Doctor-Patient Communication: Breaking the Cycle
Welcome to the website for the book "Breaking the Cycle: How to Turn Conflict Into Collaboration When You and Your Patients Disagree."
Breaking the Cycle explains how physicians can understand, approach, and resolve doctor-patient conflict in a way that breaks down barriers and builds stronger, more gratifying relationships.
As seen in the Wall Street Journal.
Breaking the Cycle Features:
- A wealth of real-life experiences and case studies that show how impasses arise and how best to respond
- A systematic approach that shows physicians how to create and maintain viable patient relationships
- Practical advice based on the experiences of an internist, health psychologist, and a family therapist
Learn more about the book.
A practical approach that actually helps physicians, patients, and families reduce conflict ... Speaking as one of the frustrated physicians who has tried to resolve these issues in practice, I am delighted to report that this book by Blackall, Simms, and Green is just what I've been waiting for!— Mark Siegler, MD, Lindy Bergman Professor of Medicine and Surgery; Director, MacLean Center for Clinical Medical Ethics; Author of Clinical Ethics: A Practical Approach to Ethical Decisions in Clinical Medicine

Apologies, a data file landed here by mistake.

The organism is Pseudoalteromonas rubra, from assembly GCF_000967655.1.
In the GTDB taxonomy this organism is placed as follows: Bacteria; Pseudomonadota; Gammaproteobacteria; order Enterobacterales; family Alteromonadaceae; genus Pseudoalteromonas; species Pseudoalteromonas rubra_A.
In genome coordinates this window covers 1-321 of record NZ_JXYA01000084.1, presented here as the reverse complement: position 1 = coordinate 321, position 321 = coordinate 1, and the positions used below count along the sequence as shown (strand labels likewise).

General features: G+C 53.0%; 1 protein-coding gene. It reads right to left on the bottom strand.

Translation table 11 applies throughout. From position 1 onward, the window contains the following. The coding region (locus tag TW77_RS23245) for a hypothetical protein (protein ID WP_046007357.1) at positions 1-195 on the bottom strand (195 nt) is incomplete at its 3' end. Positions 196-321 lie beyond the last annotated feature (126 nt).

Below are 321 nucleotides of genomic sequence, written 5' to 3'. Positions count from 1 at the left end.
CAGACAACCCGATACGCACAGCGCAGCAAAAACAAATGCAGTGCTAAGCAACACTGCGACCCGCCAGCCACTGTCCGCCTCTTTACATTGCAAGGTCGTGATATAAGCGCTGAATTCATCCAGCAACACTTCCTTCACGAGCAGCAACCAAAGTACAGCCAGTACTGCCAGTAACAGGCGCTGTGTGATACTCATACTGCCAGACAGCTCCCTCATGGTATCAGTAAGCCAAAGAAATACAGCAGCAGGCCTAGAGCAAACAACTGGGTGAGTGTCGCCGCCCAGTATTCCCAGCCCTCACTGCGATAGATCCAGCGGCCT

Blackall, Simms, and Green provide a valuable map for those of us striving to navigate the murky waters of challenging physician–patient interactions. Their model is clearly presented, lucid, and practical.— Dan Shapiro, PhD, author of Delivering Doctor Amelia
Breaking the Cycle will be of enormous help to physicians of every stripe. The cases beautifully show us something fundamental about caring for patients- namely, effective care begins with genuine interest in building relationships with patients and is sustained by genuine curiosity about the patient's perspective.— Jodi Halpern, MD, PhD, author of From Detached Concern to Empathy: Humanizing Medical Practice
Overall I found this to be a practical and useful book. I think it would be especially helpful to medical students and residents who are working toward establishing their own clinical identity for the provision of care and their models for physician/patient interactions.— J. LeBron McBride, PhD, MPH